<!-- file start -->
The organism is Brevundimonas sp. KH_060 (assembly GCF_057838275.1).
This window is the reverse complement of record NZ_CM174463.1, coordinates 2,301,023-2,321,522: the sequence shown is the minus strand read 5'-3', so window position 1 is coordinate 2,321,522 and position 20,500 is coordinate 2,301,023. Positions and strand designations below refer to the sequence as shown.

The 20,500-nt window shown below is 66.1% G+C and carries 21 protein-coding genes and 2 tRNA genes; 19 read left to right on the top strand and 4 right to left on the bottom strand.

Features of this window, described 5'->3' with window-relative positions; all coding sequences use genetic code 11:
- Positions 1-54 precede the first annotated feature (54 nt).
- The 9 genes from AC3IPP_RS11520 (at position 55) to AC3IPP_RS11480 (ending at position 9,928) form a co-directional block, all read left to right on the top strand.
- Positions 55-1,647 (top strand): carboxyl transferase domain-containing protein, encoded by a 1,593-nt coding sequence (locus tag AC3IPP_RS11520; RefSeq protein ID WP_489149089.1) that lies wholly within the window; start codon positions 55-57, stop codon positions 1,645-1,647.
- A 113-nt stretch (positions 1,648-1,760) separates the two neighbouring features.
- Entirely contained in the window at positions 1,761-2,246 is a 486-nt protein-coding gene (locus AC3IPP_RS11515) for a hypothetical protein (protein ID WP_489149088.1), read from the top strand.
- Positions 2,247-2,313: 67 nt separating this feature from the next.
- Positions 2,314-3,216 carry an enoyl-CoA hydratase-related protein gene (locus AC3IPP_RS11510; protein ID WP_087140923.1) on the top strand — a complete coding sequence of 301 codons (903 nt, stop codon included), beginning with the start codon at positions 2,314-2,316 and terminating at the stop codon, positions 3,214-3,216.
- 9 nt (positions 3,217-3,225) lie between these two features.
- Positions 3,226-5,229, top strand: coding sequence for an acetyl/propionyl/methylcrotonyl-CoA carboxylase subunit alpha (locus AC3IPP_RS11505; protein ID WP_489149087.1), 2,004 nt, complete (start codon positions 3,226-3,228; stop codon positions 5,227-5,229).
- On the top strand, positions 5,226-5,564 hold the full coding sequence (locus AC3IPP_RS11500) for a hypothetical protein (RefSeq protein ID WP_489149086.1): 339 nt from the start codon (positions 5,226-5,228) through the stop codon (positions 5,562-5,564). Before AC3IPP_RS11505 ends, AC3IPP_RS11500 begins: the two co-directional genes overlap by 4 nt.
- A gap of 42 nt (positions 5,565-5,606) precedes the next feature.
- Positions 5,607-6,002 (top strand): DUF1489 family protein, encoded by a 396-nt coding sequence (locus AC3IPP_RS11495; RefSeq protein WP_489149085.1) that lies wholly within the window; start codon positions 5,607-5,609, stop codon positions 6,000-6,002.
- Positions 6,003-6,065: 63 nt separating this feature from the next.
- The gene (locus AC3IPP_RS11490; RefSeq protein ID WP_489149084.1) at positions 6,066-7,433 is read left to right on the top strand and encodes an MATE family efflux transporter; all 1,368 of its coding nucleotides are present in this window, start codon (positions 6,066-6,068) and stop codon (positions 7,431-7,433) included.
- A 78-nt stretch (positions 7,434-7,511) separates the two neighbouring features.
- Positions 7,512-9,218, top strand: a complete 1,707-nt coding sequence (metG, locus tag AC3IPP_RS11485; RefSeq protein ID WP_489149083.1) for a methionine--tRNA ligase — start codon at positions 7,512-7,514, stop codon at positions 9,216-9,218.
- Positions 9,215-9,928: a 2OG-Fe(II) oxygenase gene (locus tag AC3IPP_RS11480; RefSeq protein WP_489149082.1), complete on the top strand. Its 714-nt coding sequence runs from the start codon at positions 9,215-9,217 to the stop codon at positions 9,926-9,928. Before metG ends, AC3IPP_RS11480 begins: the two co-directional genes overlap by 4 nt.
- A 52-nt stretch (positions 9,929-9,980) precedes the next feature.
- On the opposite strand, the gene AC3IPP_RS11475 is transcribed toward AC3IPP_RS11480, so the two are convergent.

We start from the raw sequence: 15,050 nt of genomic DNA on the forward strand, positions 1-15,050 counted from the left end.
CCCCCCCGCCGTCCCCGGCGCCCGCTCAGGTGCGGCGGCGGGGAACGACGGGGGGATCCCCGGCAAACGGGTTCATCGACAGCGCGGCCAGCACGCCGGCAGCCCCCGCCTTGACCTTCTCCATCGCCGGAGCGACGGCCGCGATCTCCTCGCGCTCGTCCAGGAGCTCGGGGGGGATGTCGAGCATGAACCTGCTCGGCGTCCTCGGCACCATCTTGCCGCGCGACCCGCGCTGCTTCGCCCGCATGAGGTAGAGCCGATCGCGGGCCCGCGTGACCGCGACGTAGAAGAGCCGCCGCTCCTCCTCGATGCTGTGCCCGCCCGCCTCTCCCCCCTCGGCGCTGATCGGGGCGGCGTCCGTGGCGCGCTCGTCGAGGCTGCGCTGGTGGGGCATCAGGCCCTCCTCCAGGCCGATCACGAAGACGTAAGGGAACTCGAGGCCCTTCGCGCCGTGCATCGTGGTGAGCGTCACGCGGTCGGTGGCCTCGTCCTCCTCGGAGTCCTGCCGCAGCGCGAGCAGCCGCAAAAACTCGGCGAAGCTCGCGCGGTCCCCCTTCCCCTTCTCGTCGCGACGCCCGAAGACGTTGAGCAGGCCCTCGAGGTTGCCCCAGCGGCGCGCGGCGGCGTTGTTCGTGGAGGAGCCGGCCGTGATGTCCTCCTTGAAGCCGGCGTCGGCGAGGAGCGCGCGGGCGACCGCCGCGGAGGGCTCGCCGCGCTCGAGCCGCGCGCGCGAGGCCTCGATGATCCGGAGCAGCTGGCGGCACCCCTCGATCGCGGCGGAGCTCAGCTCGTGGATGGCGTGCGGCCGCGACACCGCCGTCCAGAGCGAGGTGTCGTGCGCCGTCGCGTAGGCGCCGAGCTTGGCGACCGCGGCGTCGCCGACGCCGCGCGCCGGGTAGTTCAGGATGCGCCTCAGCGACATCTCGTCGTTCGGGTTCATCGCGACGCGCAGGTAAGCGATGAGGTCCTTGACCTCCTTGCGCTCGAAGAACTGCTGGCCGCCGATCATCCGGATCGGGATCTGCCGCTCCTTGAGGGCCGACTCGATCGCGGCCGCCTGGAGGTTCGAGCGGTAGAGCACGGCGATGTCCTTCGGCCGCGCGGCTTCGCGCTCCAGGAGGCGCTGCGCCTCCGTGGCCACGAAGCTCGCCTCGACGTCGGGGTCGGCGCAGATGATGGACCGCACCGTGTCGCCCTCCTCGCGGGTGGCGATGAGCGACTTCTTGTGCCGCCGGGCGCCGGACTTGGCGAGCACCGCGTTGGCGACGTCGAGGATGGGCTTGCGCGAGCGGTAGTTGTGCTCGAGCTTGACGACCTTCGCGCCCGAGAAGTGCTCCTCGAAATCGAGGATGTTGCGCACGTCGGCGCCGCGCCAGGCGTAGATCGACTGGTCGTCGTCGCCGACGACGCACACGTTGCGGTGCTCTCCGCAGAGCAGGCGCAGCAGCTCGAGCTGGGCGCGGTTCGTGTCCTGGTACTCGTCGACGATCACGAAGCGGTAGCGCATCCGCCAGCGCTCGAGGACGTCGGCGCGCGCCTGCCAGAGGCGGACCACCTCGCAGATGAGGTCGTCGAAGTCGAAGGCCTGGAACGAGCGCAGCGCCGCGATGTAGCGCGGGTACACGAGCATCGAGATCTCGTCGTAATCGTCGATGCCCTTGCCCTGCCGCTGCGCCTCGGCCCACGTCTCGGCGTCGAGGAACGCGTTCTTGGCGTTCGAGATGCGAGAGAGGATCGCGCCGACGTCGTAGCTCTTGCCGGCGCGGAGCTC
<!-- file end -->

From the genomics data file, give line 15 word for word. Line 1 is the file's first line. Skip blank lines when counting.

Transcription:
- A gap of 42 nt (positions 5,565-5,606) precedes the next feature.